When you print out the PDF, you'll see that it specifies the initial placement of lights, mediums, and darks.  The arrangement is an easy starting point and as you will see, it is flexible as you work on the layout.
Be sure to label each print with it's number as you cut -- easy cutting -- it's all rectangles and squares!!
This might be a good project to invite a new stitcher or wanna-be-quilter to join along!!
I hope to get my granddaughter on board -- what a great Advent project for the two of us!!
Once everything is cut, I lay out the pieces according to the numbered diagram with the PDF.
You'll notice that there are six squares on the diagram with a "?" -- use the extra 5 1/2" squares to fill in those blanks after all the pluses are in position. 
Once the layout is complete, feel free to move fabric around -- notice below, that I shifted three of the lights prints around a bit for better contrast.   
Ready to stitch!
The rows are assembled horizontally and I suggest alternating the pressing of the seams -- to the right in the first row, to the left in the second row and so on.  There aren't many seam junctions, but this pressing strategy assures you of opposing seams when there is a junction.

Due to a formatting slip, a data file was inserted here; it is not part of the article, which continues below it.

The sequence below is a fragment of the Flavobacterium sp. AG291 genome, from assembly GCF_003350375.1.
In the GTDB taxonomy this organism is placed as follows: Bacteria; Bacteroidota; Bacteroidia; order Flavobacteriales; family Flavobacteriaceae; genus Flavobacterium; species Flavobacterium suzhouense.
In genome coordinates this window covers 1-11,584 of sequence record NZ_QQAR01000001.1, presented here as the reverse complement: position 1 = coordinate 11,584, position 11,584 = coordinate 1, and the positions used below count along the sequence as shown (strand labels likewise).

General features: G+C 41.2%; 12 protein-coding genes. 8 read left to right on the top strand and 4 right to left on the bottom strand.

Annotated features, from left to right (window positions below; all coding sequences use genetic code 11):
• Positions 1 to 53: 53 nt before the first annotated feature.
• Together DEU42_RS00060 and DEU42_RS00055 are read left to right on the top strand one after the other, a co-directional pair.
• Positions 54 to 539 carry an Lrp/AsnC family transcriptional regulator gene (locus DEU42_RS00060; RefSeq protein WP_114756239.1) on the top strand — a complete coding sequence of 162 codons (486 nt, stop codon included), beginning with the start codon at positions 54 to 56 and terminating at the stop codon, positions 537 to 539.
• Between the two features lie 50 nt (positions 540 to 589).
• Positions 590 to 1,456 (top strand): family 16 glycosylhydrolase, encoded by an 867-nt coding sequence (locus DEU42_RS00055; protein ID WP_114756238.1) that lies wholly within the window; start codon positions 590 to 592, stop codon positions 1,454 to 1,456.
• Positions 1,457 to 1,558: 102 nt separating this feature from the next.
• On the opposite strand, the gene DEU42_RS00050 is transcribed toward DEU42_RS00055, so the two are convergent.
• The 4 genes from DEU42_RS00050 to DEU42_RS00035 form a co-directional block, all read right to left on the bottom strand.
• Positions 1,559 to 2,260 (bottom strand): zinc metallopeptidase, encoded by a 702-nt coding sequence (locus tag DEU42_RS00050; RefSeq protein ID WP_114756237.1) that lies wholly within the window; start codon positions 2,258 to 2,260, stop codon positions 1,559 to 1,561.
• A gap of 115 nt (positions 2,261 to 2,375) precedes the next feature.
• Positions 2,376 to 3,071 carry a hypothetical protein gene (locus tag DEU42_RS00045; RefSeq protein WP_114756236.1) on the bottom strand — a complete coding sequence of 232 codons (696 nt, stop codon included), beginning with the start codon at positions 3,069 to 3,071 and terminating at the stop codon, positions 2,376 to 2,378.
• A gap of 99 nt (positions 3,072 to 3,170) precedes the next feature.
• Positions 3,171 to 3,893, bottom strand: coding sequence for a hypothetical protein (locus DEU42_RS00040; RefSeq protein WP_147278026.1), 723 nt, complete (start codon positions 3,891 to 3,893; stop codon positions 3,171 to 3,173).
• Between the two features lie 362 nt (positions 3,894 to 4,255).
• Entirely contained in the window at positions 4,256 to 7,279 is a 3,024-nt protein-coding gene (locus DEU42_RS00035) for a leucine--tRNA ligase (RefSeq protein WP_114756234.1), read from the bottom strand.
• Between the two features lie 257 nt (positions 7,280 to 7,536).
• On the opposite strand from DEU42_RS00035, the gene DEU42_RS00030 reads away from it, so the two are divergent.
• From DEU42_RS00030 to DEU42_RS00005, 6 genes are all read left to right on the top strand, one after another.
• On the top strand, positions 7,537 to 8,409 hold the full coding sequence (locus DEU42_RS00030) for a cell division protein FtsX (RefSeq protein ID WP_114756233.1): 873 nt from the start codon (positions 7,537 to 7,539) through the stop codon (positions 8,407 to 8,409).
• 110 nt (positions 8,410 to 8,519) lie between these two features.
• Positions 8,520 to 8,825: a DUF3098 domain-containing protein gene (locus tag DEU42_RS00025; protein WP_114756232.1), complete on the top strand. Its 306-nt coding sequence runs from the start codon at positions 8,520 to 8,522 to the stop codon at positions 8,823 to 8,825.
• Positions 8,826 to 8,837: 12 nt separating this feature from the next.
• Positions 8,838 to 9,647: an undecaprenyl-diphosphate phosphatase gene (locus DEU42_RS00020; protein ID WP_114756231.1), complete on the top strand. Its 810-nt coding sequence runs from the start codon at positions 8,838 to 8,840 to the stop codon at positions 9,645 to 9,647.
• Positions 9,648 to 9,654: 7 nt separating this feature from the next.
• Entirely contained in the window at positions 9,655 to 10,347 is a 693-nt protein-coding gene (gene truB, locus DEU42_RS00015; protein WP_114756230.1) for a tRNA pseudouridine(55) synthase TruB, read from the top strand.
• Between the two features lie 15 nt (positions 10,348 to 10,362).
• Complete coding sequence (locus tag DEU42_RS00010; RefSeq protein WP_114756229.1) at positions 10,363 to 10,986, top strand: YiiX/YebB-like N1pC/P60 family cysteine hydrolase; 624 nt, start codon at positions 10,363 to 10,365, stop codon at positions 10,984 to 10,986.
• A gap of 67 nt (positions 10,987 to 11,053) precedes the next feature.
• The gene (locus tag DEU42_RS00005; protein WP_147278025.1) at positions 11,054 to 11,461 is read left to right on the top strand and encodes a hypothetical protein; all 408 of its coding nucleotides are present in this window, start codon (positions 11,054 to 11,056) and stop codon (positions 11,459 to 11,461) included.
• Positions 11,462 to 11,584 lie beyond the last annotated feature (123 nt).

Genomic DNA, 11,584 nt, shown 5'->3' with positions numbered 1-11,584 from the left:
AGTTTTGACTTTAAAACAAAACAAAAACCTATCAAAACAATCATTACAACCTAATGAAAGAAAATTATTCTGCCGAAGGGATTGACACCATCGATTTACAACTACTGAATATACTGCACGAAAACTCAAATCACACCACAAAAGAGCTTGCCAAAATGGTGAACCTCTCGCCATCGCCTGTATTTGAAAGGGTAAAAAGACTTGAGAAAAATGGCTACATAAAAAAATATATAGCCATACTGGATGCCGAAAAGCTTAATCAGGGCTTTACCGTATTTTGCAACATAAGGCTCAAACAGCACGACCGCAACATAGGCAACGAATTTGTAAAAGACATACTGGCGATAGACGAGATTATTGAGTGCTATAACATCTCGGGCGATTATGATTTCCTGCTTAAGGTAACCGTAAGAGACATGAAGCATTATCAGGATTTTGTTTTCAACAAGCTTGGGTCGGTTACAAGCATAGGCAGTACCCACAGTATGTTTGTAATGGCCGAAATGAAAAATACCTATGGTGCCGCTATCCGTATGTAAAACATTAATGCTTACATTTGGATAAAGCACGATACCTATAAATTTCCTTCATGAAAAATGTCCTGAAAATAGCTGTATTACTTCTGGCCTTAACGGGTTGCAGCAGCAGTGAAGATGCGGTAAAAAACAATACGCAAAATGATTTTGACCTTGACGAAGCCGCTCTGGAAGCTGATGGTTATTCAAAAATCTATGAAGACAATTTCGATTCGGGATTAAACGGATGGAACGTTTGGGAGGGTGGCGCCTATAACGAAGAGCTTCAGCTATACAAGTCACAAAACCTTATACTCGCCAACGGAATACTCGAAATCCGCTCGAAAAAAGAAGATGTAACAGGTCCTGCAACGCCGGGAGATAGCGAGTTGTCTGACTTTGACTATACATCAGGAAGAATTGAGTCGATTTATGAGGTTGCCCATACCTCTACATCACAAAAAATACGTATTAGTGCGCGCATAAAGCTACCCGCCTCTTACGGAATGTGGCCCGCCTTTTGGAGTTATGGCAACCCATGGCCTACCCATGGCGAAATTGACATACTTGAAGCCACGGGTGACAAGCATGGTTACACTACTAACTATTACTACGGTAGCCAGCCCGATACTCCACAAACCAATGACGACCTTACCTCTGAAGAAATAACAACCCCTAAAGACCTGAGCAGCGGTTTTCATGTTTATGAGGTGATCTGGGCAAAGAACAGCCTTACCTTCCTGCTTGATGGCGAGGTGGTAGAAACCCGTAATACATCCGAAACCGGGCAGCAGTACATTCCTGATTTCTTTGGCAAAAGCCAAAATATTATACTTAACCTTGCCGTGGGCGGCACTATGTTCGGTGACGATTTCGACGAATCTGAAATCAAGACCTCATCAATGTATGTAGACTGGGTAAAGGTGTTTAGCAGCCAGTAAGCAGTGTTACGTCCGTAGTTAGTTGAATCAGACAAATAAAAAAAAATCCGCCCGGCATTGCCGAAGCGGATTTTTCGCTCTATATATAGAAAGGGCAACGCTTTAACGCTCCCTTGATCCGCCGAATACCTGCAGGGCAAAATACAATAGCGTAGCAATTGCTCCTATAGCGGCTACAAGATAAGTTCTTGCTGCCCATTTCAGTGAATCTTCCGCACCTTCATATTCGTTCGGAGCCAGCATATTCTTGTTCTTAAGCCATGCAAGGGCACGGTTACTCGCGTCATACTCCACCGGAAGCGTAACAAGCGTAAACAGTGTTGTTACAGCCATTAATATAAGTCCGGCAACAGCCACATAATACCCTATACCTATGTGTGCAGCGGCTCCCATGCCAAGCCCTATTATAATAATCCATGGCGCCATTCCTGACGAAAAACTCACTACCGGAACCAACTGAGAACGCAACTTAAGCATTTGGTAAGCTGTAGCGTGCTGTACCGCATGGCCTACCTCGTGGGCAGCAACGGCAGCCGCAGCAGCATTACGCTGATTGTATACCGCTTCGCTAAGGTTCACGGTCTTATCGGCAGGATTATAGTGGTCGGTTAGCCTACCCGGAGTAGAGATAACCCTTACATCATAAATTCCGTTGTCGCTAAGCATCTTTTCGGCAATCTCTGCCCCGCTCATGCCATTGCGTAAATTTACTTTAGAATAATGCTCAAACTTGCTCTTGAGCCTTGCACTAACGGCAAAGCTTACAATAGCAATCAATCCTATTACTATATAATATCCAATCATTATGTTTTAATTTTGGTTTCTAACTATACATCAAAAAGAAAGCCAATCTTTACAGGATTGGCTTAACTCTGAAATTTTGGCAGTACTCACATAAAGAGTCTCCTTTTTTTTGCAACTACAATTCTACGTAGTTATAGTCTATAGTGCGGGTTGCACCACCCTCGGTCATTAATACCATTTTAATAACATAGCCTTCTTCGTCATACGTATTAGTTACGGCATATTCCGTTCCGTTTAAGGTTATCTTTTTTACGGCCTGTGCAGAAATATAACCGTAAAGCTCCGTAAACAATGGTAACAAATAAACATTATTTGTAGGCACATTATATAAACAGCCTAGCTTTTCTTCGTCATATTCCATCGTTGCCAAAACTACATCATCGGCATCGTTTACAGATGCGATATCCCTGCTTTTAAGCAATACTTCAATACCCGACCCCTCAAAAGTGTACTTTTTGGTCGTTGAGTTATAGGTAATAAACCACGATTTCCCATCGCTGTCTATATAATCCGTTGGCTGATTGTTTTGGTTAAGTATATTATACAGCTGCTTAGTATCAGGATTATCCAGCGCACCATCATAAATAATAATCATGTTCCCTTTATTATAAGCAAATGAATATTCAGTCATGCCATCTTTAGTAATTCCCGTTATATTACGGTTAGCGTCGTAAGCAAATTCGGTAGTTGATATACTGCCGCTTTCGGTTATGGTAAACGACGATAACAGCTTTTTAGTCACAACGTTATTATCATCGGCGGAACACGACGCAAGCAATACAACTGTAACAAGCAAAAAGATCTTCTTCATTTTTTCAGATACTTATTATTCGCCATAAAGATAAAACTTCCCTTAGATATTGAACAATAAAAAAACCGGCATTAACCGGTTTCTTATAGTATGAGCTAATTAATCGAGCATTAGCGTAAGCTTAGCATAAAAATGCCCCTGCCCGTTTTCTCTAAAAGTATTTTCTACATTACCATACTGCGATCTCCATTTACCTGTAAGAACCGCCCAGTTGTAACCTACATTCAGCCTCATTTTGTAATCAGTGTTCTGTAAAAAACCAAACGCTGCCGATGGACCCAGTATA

With so few seam junctions, a beginner won't get discouraged.
The piecing takes about an hour to an hour and a half so if you are using the project to introduce someone to piecing, they will be encouraged by the fast results!
Top done and ready to layer!
I pinned every 5" and I wish all my quilts were this quick to layer -- 15 minutes!?!
I kept my quilting simple -- used a walking foot -- ditched and stitched a 5" grid.